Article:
Need to polish your writing skills? Here are top tips from BJT editor Jeff Burger to help you successfully convey your message and reach your audience.
1. Arouse interest with the lead. It’s not just another sentence or paragraph—it’s where many people bail out. Ask yourself, “Does this make me want to read more?”
2. Delete unnecessary words. Your statements will usually sound stronger if you avoid adverbs like “very,” “extremely,” and “highly.” And keep an eye out for words that add nothing, such as the ones I’ve italicized in the following sentence: “The company, which is located in Chicago, is introducing the new product in five different colors.”
3. Serve up small portions. Once you’ve deleted as much as possible, break up what’s left. Keeping sentences and paragraphs short will help you to hold readers’ attention.
4. Avoid passive constructions. Instead of ”a program was announced,” write, “XYZ Corporation announced a program.” That way, readers will know who’s doing the announcing and you’ll replace a weak verb with a stronger one.
5. Vary your language. The dictionary offers many synonyms, which means you rarely have an excuse for reusing a word in consecutive sentences. Your writing will sound better if you avoid doing that.
6. Use words correctly. “Uninterested” and “disinterested” aren’t interchangeable, nor are “farther” and further.” To find out why, and learn much more about correct usage, read a book such as Theodore Bernstein’s The Careful Writer.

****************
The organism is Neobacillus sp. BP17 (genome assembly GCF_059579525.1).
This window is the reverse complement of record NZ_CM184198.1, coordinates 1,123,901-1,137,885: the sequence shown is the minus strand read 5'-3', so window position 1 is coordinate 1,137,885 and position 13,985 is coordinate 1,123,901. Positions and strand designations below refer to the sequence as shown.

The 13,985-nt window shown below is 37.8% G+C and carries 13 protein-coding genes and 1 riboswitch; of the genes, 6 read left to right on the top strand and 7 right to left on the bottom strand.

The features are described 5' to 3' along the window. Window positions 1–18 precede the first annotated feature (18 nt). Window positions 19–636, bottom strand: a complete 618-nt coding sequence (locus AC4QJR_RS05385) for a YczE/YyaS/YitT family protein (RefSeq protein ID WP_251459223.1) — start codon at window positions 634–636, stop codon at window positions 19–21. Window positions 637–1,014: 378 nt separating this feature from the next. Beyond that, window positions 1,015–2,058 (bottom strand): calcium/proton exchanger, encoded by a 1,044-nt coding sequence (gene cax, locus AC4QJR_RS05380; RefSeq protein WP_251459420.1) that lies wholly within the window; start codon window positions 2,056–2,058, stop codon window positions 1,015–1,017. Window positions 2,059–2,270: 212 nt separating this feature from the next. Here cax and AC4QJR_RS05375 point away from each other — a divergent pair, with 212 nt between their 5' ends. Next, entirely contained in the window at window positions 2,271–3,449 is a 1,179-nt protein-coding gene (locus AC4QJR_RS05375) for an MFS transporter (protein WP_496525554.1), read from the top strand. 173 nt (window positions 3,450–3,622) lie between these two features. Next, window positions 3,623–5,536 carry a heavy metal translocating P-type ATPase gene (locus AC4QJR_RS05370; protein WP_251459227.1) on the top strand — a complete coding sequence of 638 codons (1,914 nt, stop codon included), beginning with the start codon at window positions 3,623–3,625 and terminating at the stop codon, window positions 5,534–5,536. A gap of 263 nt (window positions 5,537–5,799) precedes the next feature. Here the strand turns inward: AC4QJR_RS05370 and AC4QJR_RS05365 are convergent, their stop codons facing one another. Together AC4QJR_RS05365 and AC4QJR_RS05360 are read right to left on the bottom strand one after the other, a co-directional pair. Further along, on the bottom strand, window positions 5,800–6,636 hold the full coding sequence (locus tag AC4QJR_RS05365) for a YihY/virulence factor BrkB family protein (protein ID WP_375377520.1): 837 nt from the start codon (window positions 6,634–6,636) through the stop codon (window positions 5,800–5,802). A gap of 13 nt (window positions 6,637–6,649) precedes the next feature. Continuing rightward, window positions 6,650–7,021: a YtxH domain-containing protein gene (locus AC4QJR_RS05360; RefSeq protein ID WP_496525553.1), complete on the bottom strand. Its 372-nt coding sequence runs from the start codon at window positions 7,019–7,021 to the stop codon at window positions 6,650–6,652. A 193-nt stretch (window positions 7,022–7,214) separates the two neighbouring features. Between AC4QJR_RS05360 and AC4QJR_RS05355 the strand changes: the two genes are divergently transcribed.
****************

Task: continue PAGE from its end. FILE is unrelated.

7. Organize tightly. Don’t make the same point in three places or scatter several arguments for one position throughout your piece. And be sure you have transitions between consecutive sentences and paragraphs.
8. Don’t bury the meat. With rare exception, long attributions belong after a quote, not before. You’ll risk putting your readers to sleep if you begin a sentence with, “According to John Jones, the executive vice president for marketing at XYZ Corporation in Tucson, Arizona…”
9. Use numbers wisely. Bombard readers with more statistical data than necessary and they might not grasp or remember any of it. Does your audience really need to know that a door’s height is 6.334 feet or would it be sufficient to say “6.3 feet”—or even “about six feet”? Also, if you’re presenting lots of numbers, consider whether they might be easier to understand in a table than in a paragraph.
10. Use quotes sparingly. You can improve many spoken comments by paraphrasing, so reserve direct quotes mostly for times when it’s important to capture the speaker’s personality or exact language.
11. Pay attention to sentence structure. I often see lines like this: “As a valued customer of XYZ Corporation, our staff wants to invite you to try our latest product.” That sentence says that XYZ’s staff is the company’s valued customer—clearly not what the writer intends. Instead, begin the sentence with, “Because you’re a valued customer of XYZ Corporation…”
12. Check your facts. Nothing hurts your credibility more than getting your information wrong, so check the accuracy of every date, dollar figure, and factual statement, and the spelling of every proper noun. Mistakes happen, but not as often if you make fact-checking part of your routine.
Jeff Burger, the editor of Business Jet Traveler, has been a magazine editor since 1980. His articles have appeared in Barron’s, Family Circle, Reader’s Digest, the Los Angeles Times, GQ, and more than 75 other periodicals. Chicago Review Press will publish his latest book, Lennon on Lennon: Conversations with John Lennon, in November.